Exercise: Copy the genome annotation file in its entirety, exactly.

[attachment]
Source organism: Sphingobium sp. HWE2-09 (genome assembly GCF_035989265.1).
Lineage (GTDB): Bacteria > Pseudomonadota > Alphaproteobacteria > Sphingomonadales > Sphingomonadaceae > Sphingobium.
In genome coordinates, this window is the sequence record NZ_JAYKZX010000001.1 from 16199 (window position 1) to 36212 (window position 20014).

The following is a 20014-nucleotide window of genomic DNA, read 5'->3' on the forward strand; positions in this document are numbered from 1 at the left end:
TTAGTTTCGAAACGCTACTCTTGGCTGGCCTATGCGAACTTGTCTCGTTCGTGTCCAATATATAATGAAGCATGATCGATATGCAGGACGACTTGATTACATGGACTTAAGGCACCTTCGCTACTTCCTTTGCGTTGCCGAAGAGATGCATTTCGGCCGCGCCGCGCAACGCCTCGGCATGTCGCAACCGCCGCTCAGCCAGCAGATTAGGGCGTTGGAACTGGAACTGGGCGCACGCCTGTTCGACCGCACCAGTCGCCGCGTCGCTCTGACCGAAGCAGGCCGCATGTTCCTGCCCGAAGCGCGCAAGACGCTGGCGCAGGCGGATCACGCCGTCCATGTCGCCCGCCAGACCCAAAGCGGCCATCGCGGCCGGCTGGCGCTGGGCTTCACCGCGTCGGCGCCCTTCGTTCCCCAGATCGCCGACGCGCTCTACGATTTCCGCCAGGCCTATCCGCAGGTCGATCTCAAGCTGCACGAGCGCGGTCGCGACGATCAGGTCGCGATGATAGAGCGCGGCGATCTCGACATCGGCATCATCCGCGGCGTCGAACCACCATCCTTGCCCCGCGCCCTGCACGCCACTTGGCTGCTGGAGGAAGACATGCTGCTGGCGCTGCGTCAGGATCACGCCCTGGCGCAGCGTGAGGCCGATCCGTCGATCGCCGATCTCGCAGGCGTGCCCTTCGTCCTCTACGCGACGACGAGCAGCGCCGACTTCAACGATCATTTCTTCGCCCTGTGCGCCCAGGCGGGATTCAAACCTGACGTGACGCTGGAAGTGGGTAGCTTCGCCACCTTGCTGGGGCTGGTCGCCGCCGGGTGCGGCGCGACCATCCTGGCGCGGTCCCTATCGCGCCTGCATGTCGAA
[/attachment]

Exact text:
Source organism: Sphingobium sp. HWE2-09 (genome assembly GCF_035989265.1).
Lineage (GTDB): Bacteria > Pseudomonadota > Alphaproteobacteria > Sphingomonadales > Sphingomonadaceae > Sphingobium.
In genome coordinates, this window is the sequence record NZ_JAYKZX010000001.1 from 16199 (window position 1) to 36212 (window position 20014).

The following is a 20014-nucleotide window of genomic DNA, read 5'->3' on the forward strand; positions in this document are numbered from 1 at the left end:
TTAGTTTCGAAACGCTACTCTTGGCTGGCCTATGCGAACTTGTCTCGTTCGTGTCCAATATATAATGAAGCATGATCGATATGCAGGACGACTTGATTACATGGACTTAAGGCACCTTCGCTACTTCCTTTGCGTTGCCGAAGAGATGCATTTCGGCCGCGCCGCGCAACGCCTCGGCATGTCGCAACCGCCGCTCAGCCAGCAGATTAGGGCGTTGGAACTGGAACTGGGCGCACGCCTGTTCGACCGCACCAGTCGCCGCGTCGCTCTGACCGAAGCAGGCCGCATGTTCCTGCCCGAAGCGCGCAAGACGCTGGCGCAGGCGGATCACGCCGTCCATGTCGCCCGCCAGACCCAAAGCGGCCATCGCGGCCGGCTGGCGCTGGGCTTCACCGCGTCGGCGCCCTTCGTTCCCCAGATCGCCGACGCGCTCTACGATTTCCGCCAGGCCTATCCGCAGGTCGATCTCAAGCTGCACGAGCGCGGTCGCGACGATCAGGTCGCGATGATAGAGCGCGGCGATCTCGACATCGGCATCATCCGCGGCGTCGAACCACCATCCTTGCCCCGCGCCCTGCACGCCACTTGGCTGCTGGAGGAAGACATGCTGCTGGCGCTGCGTCAGGATCACGCCCTGGCGCAGCGTGAGGCCGATCCGTCGATCGCCGATCTCGCAGGCGTGCCCTTCGTCCTCTACGCGACGACGAGCAGCGCCGACTTCAACGATCATTTCTTCGCCCTGTGCGCCCAGGCGGGATTCAAACCTGACGTGACGCTGGAAGTGGGTAGCTTCGCCACCTTGCTGGGGCTGGTCGCCGCCGGGTGCGGCGCGACCATCCTGGCGCGGTCCCTATCGCGCCTGCATGTCGAA